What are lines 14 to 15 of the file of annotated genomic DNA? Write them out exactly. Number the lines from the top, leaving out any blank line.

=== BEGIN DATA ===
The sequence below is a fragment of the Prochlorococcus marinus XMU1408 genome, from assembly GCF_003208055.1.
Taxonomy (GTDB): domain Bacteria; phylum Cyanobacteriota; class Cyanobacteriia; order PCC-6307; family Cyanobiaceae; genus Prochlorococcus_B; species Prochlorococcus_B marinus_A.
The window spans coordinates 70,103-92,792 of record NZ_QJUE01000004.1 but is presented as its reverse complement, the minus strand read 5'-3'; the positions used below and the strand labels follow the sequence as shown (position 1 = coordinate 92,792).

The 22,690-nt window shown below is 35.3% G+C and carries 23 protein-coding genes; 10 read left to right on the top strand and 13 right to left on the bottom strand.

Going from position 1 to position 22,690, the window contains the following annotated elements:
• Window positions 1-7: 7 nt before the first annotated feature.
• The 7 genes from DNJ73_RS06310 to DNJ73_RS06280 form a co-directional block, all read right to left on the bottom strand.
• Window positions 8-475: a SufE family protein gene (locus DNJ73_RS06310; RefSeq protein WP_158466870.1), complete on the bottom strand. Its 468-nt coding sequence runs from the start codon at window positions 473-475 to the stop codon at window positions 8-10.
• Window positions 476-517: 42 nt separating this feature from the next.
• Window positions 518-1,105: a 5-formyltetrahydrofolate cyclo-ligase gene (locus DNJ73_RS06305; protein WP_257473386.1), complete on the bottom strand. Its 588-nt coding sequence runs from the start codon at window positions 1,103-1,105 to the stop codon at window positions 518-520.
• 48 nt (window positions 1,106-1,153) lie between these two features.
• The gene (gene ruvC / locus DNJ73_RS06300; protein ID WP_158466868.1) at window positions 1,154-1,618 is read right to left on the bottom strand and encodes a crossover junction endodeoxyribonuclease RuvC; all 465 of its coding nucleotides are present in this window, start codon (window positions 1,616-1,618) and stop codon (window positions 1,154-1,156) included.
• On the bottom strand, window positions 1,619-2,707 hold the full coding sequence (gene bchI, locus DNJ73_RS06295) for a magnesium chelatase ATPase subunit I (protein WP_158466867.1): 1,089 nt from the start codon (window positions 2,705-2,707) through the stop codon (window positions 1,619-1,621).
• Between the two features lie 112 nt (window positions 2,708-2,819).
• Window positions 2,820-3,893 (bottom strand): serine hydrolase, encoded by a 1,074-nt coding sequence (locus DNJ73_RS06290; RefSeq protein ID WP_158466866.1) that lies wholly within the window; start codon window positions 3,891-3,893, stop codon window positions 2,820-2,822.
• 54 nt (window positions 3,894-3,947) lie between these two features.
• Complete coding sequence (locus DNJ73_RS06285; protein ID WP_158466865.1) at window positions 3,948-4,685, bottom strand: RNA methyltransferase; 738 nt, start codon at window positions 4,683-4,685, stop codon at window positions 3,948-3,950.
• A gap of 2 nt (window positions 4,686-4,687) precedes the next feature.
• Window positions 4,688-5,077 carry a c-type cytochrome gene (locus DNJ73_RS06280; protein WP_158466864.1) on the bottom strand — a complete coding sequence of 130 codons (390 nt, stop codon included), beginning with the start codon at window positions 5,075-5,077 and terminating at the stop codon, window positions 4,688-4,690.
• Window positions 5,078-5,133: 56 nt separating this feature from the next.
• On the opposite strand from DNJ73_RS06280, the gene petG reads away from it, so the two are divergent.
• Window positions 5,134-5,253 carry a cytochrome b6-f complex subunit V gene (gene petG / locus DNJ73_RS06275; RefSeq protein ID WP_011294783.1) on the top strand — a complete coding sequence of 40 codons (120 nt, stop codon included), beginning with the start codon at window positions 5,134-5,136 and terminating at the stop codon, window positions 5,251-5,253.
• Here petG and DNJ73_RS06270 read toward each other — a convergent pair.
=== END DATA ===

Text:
• Between the two features lie 112 nt (window positions 2,708-2,819).
• Window positions 2,820-3,893 (bottom strand): serine hydrolase, encoded by a 1,074-nt coding sequence (locus DNJ73_RS06290; RefSeq protein ID WP_158466866.1) that lies wholly within the window; start codon window positions 3,891-3,893, stop codon window positions 2,820-2,822.